Khizr Khan, the Muslim-American Gold Star father who delivered a rousing speech at the 2016 Democratic National Convention, is here in Miami to present his two recently published books. An American Family: A Memoir of Hope and Sacrifice is for adults; This Is Our Constitution: Discover America with a Gold Star Father examining the Constitution and other key documents that shaped our nation, is aimed at readers ages 10 and up.

In An American Family, Khan writes of growing up in rural Pakistan as the oldest of 10 children and chronicles his 1980 emigration to the U.S. with his wife, Ghazala, where they became American citizens and raised their three sons. Their middle child, U.S. Army captain Humayun Khan, was killed in 2004 while stopping a suicide attack in Iraq and was posthumously awarded a Purple Heart and Bronze Star.

Asked what inspired him to write his memoir, Khan explains that last year, he and his wife were approached by a couple. “They shook our hands and gave us their condolences on the death of our son, and asked us if we were writing a book about our lives,” he recalls. “We told them we were not, but at various events so many others were curious about our experiences that I began to consider it.”

Revisiting his past while writing An American Family was not easy, Khan notes: “Parts were and remain painful. In the book, I wanted to present my life truthfully without being negative. I wanted to convey how far we have come and how grateful we are for what we’ve been blessed with, but also to show that our dignity and respect didn’t come from sitting at home. We made some deliberate steps and were not afraid to stand up for what we believe in.”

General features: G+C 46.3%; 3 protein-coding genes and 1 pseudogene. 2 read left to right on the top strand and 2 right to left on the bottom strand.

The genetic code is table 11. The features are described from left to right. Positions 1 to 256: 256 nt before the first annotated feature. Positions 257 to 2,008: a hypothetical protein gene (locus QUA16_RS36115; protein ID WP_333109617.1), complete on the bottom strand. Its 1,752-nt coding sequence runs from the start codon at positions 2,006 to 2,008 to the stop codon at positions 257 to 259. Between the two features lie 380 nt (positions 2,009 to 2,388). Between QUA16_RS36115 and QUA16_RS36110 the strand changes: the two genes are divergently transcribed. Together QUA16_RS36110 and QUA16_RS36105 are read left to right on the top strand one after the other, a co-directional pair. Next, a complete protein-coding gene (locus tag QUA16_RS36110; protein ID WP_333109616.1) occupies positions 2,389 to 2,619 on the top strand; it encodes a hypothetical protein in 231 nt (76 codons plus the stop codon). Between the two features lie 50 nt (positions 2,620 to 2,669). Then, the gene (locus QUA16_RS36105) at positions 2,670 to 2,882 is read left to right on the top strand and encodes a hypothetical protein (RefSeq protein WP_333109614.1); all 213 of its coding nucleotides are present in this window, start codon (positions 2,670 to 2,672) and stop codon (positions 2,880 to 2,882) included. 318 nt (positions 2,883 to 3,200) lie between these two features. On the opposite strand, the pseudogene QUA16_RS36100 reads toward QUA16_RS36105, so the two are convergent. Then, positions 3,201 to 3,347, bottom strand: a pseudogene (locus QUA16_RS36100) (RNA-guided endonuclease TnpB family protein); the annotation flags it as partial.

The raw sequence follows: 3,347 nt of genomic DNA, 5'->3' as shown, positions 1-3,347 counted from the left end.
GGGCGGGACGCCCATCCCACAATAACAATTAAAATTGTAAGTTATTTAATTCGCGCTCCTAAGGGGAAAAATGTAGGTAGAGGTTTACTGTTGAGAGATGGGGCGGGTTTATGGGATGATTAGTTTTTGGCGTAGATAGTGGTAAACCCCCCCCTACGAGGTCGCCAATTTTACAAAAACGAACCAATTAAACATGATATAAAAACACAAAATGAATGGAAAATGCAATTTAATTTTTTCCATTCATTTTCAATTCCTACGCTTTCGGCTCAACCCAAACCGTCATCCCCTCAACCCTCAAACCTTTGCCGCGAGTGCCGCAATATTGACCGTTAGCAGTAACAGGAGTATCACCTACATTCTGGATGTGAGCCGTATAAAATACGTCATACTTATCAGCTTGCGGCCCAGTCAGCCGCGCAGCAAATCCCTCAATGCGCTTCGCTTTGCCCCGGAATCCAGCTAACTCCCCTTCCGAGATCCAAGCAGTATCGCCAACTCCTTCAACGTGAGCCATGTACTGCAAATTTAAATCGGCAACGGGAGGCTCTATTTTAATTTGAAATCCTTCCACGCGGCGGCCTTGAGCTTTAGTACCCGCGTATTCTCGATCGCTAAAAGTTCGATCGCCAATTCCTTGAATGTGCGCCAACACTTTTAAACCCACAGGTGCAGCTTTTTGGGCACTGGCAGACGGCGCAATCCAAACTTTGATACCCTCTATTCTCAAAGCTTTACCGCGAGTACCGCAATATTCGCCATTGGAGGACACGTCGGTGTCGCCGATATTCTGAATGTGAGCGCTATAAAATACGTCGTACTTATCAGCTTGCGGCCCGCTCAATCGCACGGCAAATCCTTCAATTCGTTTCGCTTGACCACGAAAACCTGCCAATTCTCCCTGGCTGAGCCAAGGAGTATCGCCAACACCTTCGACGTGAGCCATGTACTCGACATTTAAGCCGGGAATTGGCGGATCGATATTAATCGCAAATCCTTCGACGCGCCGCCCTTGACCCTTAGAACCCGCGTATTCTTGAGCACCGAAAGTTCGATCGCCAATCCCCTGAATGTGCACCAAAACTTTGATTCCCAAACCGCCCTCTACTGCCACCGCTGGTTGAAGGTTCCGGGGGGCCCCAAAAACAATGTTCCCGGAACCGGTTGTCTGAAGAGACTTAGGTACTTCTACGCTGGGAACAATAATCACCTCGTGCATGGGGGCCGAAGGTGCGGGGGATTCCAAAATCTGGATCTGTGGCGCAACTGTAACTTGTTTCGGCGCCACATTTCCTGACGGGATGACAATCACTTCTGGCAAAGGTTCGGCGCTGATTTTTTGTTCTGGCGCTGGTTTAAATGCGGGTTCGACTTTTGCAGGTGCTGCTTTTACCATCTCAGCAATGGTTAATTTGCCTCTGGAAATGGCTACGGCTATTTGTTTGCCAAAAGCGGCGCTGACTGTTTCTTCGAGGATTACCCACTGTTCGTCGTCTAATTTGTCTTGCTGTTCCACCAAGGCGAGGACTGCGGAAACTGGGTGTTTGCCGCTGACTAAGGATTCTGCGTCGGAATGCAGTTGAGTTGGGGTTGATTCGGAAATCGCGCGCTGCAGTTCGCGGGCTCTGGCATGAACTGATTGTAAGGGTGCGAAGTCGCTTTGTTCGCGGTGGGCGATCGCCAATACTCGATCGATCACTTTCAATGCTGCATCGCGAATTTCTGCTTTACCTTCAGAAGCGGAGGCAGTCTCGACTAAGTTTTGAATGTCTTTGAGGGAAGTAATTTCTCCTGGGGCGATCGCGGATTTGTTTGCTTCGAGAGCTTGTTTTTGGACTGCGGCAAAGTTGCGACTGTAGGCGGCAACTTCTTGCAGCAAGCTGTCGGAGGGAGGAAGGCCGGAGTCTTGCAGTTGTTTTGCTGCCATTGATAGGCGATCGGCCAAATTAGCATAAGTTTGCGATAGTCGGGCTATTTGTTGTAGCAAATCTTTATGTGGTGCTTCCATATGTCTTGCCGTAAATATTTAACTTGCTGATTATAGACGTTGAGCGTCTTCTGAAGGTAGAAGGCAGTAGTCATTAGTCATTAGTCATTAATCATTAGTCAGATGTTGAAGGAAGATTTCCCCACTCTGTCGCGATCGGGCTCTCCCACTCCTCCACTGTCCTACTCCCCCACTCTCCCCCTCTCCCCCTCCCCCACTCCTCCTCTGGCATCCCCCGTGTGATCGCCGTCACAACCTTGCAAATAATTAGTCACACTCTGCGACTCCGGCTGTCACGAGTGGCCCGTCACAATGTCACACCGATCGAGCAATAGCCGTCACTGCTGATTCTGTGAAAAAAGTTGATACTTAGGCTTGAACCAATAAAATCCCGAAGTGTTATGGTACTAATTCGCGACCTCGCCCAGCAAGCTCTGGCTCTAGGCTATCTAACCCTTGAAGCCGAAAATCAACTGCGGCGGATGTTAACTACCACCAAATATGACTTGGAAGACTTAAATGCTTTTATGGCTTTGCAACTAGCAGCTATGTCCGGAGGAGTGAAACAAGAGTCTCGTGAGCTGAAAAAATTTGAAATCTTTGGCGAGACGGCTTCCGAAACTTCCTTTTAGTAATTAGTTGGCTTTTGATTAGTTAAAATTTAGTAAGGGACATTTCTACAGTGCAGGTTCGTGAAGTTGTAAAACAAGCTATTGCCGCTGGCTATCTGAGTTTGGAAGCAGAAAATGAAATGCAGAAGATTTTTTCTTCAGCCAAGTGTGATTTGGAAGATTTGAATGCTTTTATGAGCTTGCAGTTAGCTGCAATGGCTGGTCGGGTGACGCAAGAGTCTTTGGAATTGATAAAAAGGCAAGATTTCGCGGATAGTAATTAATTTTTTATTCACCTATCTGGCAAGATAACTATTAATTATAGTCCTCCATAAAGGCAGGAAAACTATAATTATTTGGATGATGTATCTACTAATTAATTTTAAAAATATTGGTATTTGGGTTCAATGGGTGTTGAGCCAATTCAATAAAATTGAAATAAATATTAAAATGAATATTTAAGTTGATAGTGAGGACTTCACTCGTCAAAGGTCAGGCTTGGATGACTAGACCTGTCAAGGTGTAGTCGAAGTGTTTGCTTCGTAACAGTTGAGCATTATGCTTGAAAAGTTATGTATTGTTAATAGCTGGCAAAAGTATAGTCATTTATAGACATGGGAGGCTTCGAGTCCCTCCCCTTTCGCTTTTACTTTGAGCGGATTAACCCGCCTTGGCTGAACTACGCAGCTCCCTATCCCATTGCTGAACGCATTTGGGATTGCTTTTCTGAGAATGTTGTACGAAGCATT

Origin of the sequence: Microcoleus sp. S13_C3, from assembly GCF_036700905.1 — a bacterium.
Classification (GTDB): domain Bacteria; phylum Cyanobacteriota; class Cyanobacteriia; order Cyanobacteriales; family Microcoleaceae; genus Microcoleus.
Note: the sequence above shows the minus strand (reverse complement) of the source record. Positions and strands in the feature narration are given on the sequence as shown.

A visit to Khan’s hometown middle-school sowed the seeds for This Is Our Constitution, in which the author shares his personal perspective on the relevance of the Constitution and the Bill of Rights. “I told the students about reading the Declaration of Independence when I was in law school in Pakistan, and how deeply it affected me to learn of this nation that had declared—and won—its independence,” he says. “I was watching keenly and realized how interested these students were and what amazing questions they were asking.”

Inspired, Khan decided to share his perspective. “I want children to realize that the essence of these documents is the right to human dignity. These rights are inalienable, but we have to preserve them and breathe life into them. It is imperative—in fact it’s obligatory—that we be aware of that, without any partisan taint to the conversation. I hope that both my books will help readers appreciate that—and inspire them to act.”